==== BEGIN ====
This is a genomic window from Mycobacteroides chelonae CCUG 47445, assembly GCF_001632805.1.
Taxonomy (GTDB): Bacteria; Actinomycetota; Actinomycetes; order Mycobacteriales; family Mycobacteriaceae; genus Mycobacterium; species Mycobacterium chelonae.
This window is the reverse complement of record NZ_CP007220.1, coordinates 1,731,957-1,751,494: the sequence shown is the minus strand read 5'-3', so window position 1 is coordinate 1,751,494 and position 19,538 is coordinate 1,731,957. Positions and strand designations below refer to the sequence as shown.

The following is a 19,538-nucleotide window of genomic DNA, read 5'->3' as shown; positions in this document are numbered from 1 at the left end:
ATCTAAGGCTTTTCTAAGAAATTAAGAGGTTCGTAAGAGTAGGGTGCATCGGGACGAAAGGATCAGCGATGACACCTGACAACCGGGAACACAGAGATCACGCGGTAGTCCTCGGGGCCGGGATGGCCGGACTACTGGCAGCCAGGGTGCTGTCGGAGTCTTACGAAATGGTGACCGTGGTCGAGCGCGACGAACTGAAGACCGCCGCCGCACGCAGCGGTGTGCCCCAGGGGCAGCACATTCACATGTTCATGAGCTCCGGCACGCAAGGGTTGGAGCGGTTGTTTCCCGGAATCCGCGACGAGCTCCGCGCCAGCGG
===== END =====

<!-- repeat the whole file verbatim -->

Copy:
This is a genomic window from Mycobacteroides chelonae CCUG 47445, assembly GCF_001632805.1.
Taxonomy (GTDB): Bacteria; Actinomycetota; Actinomycetes; order Mycobacteriales; family Mycobacteriaceae; genus Mycobacterium; species Mycobacterium chelonae.
This window is the reverse complement of record NZ_CP007220.1, coordinates 1,731,957-1,751,494: the sequence shown is the minus strand read 5'-3', so window position 1 is coordinate 1,751,494 and position 19,538 is coordinate 1,731,957. Positions and strand designations below refer to the sequence as shown.

The following is a 19,538-nucleotide window of genomic DNA, read 5'->3' as shown; positions in this document are numbered from 1 at the left end:
ATCTAAGGCTTTTCTAAGAAATTAAGAGGTTCGTAAGAGTAGGGTGCATCGGGACGAAAGGATCAGCGATGACACCTGACAACCGGGAACACAGAGATCACGCGGTAGTCCTCGGGGCCGGGATGGCCGGACTACTGGCAGCCAGGGTGCTGTCGGAGTCTTACGAAATGGTGACCGTGGTCGAGCGCGACGAACTGAAGACCGCCGCCGCACGCAGCGGTGTGCCCCAGGGGCAGCACATTCACATGTTCATGAGCTCCGGCACGCAAGGGTTGGAGCGGTTGTTTCCCGGAATCCGCGACGAGCTCCGCGCCAGCGG